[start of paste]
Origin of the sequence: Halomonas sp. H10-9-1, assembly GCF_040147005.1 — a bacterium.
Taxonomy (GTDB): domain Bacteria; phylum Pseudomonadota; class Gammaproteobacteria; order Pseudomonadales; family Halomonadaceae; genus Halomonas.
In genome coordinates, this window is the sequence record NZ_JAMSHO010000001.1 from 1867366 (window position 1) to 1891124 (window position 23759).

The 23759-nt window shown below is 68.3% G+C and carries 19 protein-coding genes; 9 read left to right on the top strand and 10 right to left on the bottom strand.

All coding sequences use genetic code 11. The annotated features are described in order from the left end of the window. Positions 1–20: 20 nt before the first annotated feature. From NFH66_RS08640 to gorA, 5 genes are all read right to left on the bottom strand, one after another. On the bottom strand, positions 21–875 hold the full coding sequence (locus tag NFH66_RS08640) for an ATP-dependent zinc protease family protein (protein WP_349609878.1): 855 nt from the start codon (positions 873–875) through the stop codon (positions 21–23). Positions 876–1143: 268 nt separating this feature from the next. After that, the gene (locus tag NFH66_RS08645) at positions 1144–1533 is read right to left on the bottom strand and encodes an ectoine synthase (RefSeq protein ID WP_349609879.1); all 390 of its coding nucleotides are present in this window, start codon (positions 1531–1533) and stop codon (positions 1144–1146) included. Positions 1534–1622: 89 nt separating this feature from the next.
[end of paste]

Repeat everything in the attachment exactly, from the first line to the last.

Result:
Origin of the sequence: Halomonas sp. H10-9-1, assembly GCF_040147005.1 — a bacterium.
Taxonomy (GTDB): domain Bacteria; phylum Pseudomonadota; class Gammaproteobacteria; order Pseudomonadales; family Halomonadaceae; genus Halomonas.
In genome coordinates, this window is the sequence record NZ_JAMSHO010000001.1 from 1867366 (window position 1) to 1891124 (window position 23759).

The 23759-nt window shown below is 68.3% G+C and carries 19 protein-coding genes; 9 read left to right on the top strand and 10 right to left on the bottom strand.

All coding sequences use genetic code 11. The annotated features are described in order from the left end of the window. Positions 1–20: 20 nt before the first annotated feature. From NFH66_RS08640 to gorA, 5 genes are all read right to left on the bottom strand, one after another. On the bottom strand, positions 21–875 hold the full coding sequence (locus tag NFH66_RS08640) for an ATP-dependent zinc protease family protein (protein WP_349609878.1): 855 nt from the start codon (positions 873–875) through the stop codon (positions 21–23). Positions 876–1143: 268 nt separating this feature from the next. After that, the gene (locus tag NFH66_RS08645) at positions 1144–1533 is read right to left on the bottom strand and encodes an ectoine synthase (RefSeq protein ID WP_349609879.1); all 390 of its coding nucleotides are present in this window, start codon (positions 1531–1533) and stop codon (positions 1144–1146) included. Positions 1534–1622: 89 nt separating this feature from the next.